As mayor of the District in 1992, Sharon Pratt had to negotiate a new football stadium deal with Jack Kent Cooke, the late owner of the Washington Redskins, who brought to the table a nauseating stench of sexism. A little more than a decade later, D.C. Council Chairman Linda Cropp is getting a whiff of the same for her part in the city's stalled stadium negotiations with Major League Baseball.
Cooke would address Pratt, then known as Pratt Kelly, as "dear girl" and "darling mayor." He even patted her on the rear after a breakthrough in one of their talks. Cropp has received e-mail from irate baseball fans that refer to her as a "fat black woman" and other insults, while some question her competence to do business in a man's world.
Pratt never publicly cried sexism. And although Cropp has called the attacks on her "vicious," she has studiously avoided the s-word.
"The reason I don't talk about that is because I think it would diminish what I'm trying to get across -- that I represent the District, not Major League Baseball," Cropp told me. "If I talk about [sexism], then people will focus on that and not the message I'm trying to spread."
Pratt now runs a Washington-based management consulting firm that specializes in homeland security for urban areas. She told me: "You just can't afford to give [sexism] more power than it has. I think most women learn to manage it on a daily basis because it's always there. You just have to keep moving and deal with the basic issues that you are responsible for."
How ironic. As the women became more powerful, the more powerless they felt to outright challenge sexist behavior that not only holds many women back but also demeans them and discounts their successes.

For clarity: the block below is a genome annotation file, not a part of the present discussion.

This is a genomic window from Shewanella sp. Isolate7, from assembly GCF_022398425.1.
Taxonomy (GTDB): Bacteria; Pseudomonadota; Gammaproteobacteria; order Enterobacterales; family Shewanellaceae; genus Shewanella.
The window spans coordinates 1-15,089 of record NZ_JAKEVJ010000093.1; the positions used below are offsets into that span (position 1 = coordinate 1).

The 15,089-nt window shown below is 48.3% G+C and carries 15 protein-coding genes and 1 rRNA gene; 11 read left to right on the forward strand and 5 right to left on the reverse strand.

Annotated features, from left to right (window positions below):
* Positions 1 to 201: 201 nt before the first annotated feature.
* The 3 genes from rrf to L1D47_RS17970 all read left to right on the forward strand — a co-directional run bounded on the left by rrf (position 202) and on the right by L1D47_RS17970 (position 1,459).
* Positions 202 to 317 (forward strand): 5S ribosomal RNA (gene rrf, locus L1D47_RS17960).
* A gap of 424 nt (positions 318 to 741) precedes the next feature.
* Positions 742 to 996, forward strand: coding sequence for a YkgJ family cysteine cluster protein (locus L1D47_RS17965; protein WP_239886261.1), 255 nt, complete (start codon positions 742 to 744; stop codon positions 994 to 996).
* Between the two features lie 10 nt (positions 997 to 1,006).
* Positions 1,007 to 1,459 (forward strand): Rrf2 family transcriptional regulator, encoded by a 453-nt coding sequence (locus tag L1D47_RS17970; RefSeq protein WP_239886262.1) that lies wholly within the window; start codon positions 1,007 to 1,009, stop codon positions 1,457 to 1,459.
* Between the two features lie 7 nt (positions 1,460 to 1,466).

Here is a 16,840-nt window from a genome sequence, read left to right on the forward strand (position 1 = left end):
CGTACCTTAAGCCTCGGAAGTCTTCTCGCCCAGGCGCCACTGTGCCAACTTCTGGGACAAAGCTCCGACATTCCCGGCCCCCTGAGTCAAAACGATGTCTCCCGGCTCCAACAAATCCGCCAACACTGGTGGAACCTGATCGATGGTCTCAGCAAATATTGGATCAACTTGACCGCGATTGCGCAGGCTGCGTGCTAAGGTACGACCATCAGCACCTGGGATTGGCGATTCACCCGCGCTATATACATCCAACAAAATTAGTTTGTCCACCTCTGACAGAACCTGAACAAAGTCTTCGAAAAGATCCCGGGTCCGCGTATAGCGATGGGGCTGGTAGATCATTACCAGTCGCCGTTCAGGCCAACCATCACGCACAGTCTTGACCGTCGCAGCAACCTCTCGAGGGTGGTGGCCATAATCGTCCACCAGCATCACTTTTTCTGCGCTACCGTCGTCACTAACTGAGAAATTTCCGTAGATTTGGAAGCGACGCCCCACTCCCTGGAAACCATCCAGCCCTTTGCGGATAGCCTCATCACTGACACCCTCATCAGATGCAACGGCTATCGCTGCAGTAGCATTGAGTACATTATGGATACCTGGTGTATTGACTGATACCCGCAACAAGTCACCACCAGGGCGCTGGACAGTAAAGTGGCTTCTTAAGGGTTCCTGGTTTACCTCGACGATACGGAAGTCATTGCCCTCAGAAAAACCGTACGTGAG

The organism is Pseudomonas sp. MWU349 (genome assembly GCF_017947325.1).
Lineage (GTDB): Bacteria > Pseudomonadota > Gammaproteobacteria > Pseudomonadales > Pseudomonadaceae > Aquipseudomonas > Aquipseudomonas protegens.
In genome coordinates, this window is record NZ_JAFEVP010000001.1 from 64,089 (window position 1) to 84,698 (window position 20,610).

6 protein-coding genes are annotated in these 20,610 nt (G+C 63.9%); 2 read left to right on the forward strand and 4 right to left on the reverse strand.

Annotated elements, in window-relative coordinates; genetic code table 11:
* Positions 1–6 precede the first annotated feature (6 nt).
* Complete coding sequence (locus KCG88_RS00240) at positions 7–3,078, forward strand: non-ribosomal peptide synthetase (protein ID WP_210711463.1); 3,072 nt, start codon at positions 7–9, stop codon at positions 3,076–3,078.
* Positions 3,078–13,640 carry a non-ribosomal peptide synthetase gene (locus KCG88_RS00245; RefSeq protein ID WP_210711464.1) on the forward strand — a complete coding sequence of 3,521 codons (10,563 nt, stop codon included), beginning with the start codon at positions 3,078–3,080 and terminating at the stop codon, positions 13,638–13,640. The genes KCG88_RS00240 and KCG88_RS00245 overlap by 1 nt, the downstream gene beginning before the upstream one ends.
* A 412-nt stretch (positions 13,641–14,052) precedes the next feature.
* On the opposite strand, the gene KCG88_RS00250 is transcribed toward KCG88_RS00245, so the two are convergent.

"It's a double bind when women who have been elected to public office are discriminated against," said Karen O'Connor, director of the Women and Politics Institute at American University.
"They know that some people will see any complaint as a sign of ineffectiveness. They'll say, 'Oh, she can't play with the big boys,' or 'She can't take a hit.' If a woman in politics who wants to have a career trajectory allows her complaints to go public, she makes herself less credible in the eyes of many."
With the exception of a few high-profile sexual harassment lawsuits, which generate mostly prurient interest, the problem of sexism rarely gets a serious public airing these days.
"I thought to myself, 'The nerve of this man,' " Pratt said of Cooke's conduct. "It really took me aback. But I didn't go into a crazed scene." Instead, she kept her feelings pent up.
Not long afterward, Pratt refused to further sweeten the deal to keep Cooke from moving his team to the suburbs, declaring that she would not "allow our good community to be steamrolled by . . . a billionaire bully."
Her decision turned out to be in the best financial interest of the city. But the abrupt and unequivocal dismissal of Cooke suggested that Pratt had personally had enough.
Now it's Cropp's turn to suppress her emotional responses to the many sexist insults directed at her. But don't count on them staying pent up long. She believes, for instance, that when a city agrees to give away millions of dollars to billionaire baseball team owners in exchange for, well, not much, questions should be raised about the city official who cut the deal -- in this case, D.C. Mayor Anthony A. Williams -- and not the city official who thought the deal smelled fishy.
And she was stunned by sportscasters and commentators who, behaving as the literate equivalent of Ron Artest of the Indiana Pacers, rushed in a blind rage past the mayor and began beating up on her.
"Another reason I don't want to talk about it is because it's personal," Cropp said. "And what's personal is not going to make me lose sight of my public responsibility, which is to get a better deal for the city."
So far, Cropp's responses have been mild -- especially compared with what Pratt eventually told Cooke. But don't be surprised if the results are the same.